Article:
1. Flightseeing Tours Over the Volcano: There's no better way to conquer a fear than to stare it right in the face. That, and scenery that stops your breathing for a second, are what make flightseeing so incredible. On our third day in Hawaii, we boarded a seven-person helicopter on the Big Island and flew directly over -- and disturbingly close to -- the mouth of Kilauea's crater. From first-hand experience, we can tell you that, although it's still steaming from the incredible heat beneath, there's no active lava in sight. On a sadder note, we also flew over many of the homes that had been swallowed up by the eruption, lending a sense of perspective to just how mighty nature can be.

2. Scenic Cruising Past the Na Pali Coast: After we left the Big Island en route to Kauai, our sailing included a scenic cruise past the one-of-a-kind Napali Coast, complete with informative narration. Sheer cliff drop-offs, wild waves crashing against red lava rock and rolling, rippling, serrated valleys of bright green vegetation are just some of what make this "Jurassic Park"-esque area something you have to see to believe.

3. Indulging in Local Fruit: It seems minor, but Hawaii is basically the mecca of exotic fruit: starfruit, dragonfruit, guavas, papayas, mangoes and, of course, pineapples. (You haven't had a pineapple until you've had a Hawaiian pineapple.) Whether you tour a local farm and enjoy a tasting or wander into the local organic grocery store to give them a try, you're sure to be impressed. What's hot right now? We're told the mangoes are particularly sweet this season, and after a taste-test, we couldn't agree more. (Note: Although we were able to bring fruit back onto the ship with us, we're told we aren't able to take it back to the continental U.S. after our flight home.)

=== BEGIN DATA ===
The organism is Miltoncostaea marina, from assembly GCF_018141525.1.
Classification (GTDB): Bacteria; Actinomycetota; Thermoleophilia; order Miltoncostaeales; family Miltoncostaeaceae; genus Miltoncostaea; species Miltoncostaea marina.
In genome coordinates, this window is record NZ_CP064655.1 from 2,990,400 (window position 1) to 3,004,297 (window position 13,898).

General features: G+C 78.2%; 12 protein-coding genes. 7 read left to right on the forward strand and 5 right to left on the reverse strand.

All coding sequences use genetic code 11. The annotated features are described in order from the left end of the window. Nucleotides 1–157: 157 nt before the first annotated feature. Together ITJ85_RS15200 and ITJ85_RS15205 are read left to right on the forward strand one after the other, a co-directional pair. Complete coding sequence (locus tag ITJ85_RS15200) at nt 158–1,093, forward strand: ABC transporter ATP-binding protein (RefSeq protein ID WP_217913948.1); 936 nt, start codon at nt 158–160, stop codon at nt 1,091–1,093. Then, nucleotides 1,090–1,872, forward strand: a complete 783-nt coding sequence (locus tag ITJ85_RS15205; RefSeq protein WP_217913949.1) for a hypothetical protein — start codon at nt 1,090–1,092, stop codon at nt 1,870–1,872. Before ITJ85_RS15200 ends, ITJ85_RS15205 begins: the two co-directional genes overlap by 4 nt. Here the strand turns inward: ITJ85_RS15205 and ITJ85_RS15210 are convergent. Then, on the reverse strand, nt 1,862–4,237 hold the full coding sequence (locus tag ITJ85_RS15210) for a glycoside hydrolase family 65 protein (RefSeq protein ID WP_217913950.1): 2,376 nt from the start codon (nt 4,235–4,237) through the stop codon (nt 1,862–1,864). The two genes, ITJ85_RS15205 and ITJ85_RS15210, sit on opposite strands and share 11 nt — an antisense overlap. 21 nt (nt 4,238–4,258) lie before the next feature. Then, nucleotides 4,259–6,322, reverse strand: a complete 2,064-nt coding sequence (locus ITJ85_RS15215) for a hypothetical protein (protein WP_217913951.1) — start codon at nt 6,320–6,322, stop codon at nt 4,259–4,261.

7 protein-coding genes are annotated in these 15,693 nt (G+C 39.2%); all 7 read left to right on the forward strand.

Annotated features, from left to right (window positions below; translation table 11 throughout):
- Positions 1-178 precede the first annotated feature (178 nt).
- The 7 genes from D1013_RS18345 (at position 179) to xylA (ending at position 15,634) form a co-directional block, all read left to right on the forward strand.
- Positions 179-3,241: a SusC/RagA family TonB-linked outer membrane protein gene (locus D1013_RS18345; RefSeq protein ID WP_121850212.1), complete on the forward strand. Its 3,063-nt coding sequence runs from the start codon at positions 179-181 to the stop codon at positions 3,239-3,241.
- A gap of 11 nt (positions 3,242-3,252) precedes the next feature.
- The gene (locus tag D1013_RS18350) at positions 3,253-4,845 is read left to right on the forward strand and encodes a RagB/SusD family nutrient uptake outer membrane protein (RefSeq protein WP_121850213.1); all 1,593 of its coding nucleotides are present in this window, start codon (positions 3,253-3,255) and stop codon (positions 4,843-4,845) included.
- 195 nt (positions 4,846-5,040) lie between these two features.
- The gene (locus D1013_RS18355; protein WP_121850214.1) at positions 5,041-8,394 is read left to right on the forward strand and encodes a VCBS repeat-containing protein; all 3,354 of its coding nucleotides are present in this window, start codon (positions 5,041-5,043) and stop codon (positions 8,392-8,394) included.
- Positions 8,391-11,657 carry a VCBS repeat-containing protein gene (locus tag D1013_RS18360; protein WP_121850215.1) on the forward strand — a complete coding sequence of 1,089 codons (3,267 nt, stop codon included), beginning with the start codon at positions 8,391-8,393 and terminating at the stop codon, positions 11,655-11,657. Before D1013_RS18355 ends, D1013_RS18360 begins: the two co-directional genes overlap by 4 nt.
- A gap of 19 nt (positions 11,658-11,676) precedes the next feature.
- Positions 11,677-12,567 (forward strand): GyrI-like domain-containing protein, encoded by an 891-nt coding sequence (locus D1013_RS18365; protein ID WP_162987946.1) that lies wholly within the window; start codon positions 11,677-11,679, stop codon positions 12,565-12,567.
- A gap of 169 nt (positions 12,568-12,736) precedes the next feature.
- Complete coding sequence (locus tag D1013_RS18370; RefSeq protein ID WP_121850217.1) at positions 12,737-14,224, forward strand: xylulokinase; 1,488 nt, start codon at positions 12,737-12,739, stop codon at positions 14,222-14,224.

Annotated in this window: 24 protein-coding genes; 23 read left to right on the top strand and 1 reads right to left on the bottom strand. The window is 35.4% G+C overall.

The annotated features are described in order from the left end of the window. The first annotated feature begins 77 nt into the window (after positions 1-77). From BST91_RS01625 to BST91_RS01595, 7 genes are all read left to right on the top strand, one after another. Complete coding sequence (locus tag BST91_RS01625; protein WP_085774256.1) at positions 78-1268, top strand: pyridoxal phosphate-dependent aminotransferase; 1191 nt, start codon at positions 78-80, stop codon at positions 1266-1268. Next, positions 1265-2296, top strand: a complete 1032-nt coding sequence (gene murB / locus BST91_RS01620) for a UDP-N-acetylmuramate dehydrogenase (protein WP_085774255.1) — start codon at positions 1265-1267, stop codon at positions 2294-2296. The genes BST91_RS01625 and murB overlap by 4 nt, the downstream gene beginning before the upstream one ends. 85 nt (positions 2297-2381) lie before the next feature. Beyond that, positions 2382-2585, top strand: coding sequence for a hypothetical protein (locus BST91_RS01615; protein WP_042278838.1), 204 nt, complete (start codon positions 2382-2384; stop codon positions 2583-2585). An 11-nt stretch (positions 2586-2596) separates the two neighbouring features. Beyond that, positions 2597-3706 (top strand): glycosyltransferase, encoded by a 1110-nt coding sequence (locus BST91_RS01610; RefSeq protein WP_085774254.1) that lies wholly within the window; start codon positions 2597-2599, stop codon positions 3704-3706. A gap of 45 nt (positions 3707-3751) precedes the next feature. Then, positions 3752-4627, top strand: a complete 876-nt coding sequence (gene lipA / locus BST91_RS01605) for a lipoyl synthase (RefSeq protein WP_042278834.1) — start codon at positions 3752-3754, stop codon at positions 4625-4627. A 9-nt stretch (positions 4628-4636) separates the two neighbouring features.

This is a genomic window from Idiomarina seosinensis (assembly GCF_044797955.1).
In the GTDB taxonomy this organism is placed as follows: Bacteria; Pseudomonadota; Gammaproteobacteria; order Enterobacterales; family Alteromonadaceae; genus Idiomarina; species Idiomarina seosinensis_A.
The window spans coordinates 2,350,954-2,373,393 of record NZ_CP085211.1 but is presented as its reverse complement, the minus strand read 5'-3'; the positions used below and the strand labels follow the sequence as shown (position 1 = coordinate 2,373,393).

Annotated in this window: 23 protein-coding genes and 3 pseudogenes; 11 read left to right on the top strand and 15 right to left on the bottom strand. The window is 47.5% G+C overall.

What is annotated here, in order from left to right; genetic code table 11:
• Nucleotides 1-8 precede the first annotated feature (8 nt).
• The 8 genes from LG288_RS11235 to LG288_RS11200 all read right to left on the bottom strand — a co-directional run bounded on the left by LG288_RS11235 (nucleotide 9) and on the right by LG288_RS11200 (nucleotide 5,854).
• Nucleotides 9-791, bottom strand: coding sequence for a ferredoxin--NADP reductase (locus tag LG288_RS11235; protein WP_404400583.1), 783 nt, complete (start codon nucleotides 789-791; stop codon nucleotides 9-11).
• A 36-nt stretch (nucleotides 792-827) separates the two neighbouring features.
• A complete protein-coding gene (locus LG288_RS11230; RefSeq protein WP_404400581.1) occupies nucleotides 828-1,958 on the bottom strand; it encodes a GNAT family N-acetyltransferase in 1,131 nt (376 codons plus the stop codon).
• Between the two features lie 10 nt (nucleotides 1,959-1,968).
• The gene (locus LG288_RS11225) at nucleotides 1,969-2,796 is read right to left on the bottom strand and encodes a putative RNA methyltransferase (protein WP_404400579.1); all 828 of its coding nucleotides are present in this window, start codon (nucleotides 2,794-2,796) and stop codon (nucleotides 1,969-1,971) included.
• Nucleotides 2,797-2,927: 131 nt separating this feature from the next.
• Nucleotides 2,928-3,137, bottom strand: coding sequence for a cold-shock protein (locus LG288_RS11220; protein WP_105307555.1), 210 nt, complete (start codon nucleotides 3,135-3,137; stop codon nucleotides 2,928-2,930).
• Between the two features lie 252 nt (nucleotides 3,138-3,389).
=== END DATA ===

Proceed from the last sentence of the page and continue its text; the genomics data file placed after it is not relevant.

4. Soaking Up Sun on the Beaches: If you're a beach bum, you've come to the right place. Sparkling blue waters and sands of all colors make a day of sunbathing and swimming a delight, and there's a beach within walking distance or a short Uber ride of most major tourist areas. We learned that all beaches in Hawaii -- even those near hotels and resorts -- are public and open to everyone. We also learned that, if you're not a local and are hoping to surf, you can only do so in certain places, as you'll likely be boxed out of the morning lineup by those more experienced. In Hawaii, surf chops have to be earned.

5. Meeting the People: Even after our many years of travel, we'd be hard-pressed to find locals more welcoming to visitors than those of Hawaii. They are proud, disciplined people who still, above all else, value family, nature and the traditions that surround them. The best part is that they're eager to share their customs with us. From ancient legends and rituals to dances and cuisine, continental Americans could learn a lot from their Pacific brethren. In that vein, we greatly enjoyed a trip to an old sugar plantation, where we saw examples of local art, enjoyed some traditional Hawaiian food and watched hula and fire dancers perform to tell the story of their ancestors.

--By Ashley Kosciolek, Editor